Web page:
The written policy also outlines that no employee may lose their job because of the election or employment of a Close Personal Relative, but “he or she may not be subject to the direct supervision of the relative and may not be rehired in violation of this policy in the event employment is otherwise terminated.”
The policy defines “Close Personal Relative” as ‘a spouse, child, grandchild, parent, grandparent, brother, sister, niece, or nephew…by blood or marriage.”
An additional policy manual for personnel employed in the Screven County Fire Department exists and was sought in the open records request filed in March, but was not provided to The Georgia Virtue.
The Appeals Process
The county personnel policy contains subsections on ‘Types of Disciplinary Action’ and ‘Dismissal,’ both of which were amended at some point by a pen-marked ‘X’ on the corresponding paragraphs and a notation of “SEE ATTACHED” in one identifiable handwriting and “Revision” in another handwriting.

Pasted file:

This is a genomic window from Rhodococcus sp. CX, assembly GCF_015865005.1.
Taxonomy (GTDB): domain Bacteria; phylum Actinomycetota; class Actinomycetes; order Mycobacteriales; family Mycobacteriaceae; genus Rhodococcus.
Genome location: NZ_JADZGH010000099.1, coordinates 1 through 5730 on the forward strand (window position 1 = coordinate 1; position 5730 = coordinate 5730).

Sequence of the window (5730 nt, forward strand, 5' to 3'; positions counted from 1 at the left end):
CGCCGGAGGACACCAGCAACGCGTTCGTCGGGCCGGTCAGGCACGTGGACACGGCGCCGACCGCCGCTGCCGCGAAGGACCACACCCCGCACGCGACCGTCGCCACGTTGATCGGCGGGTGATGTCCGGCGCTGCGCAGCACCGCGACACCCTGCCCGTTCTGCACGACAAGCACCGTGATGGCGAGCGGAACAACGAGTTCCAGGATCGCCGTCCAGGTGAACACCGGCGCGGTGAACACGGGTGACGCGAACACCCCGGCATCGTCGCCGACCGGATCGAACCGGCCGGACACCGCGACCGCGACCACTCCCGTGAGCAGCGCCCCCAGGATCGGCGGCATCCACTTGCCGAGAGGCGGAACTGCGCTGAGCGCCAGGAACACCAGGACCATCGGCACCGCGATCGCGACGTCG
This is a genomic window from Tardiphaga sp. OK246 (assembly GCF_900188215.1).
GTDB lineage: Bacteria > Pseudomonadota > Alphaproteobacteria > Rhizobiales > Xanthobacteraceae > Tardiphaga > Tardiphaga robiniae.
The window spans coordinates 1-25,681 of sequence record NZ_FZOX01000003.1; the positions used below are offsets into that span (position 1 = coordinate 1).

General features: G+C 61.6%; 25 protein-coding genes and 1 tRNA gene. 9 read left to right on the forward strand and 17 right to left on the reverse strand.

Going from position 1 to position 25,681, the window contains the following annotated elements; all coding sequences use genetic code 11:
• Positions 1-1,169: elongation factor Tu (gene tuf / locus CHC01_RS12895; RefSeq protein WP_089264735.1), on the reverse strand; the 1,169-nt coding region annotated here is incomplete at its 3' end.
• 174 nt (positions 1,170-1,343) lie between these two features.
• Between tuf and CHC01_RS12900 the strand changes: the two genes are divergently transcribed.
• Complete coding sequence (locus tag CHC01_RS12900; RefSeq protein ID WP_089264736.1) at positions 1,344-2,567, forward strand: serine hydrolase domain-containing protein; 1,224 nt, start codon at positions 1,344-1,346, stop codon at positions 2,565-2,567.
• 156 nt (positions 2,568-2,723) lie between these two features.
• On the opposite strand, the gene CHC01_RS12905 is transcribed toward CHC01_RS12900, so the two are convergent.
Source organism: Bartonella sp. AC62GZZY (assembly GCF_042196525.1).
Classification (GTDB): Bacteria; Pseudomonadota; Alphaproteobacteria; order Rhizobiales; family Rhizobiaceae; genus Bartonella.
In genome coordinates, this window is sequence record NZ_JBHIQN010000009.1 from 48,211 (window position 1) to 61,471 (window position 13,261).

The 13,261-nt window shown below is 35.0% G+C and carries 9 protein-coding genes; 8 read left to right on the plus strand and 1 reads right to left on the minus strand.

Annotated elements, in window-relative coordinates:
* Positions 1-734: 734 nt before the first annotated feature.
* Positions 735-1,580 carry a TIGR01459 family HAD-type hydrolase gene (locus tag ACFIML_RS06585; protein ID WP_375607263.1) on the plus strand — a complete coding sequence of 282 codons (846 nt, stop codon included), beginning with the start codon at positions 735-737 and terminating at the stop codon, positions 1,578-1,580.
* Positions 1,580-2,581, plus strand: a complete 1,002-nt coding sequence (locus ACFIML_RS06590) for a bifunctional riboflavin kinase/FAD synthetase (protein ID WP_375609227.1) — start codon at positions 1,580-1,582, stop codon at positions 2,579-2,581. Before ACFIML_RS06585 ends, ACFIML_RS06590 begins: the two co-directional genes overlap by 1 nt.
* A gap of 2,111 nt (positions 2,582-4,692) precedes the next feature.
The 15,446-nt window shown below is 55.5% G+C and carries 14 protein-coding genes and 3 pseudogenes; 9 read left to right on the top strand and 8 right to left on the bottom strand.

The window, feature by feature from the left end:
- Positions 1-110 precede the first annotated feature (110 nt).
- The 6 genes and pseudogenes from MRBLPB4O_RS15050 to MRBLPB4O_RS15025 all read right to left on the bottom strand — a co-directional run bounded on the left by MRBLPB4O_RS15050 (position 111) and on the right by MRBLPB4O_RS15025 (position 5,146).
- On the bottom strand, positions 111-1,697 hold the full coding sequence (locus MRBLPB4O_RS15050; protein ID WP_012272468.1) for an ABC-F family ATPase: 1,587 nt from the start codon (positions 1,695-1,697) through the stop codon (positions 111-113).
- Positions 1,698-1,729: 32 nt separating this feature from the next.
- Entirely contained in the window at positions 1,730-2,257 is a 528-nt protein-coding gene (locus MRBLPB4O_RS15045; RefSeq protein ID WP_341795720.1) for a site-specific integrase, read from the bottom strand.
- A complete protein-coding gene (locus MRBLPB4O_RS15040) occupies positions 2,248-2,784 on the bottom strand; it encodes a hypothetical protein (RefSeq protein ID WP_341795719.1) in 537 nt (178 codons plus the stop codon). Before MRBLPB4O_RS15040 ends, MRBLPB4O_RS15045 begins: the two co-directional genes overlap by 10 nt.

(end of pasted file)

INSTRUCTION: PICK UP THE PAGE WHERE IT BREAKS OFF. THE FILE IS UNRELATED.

An ordinance adopted on September 10, 2011 addresses changes made to both subsections and is attached to the back page of the personnel policy, deleting the Grievance and Appeal Procedures in their entirety. The revised policy allows an individual who is terminated to “request a meeting with the Personnel Officer for the purpose of contesting the termination” within three days of notice of termination and that Personnel Officer can schedule the meeting at his or her convenience and the decision of the Personnel Officer is final.
Lori Burke’s email signature indicates that she is the Personnel Director and Finance Officer.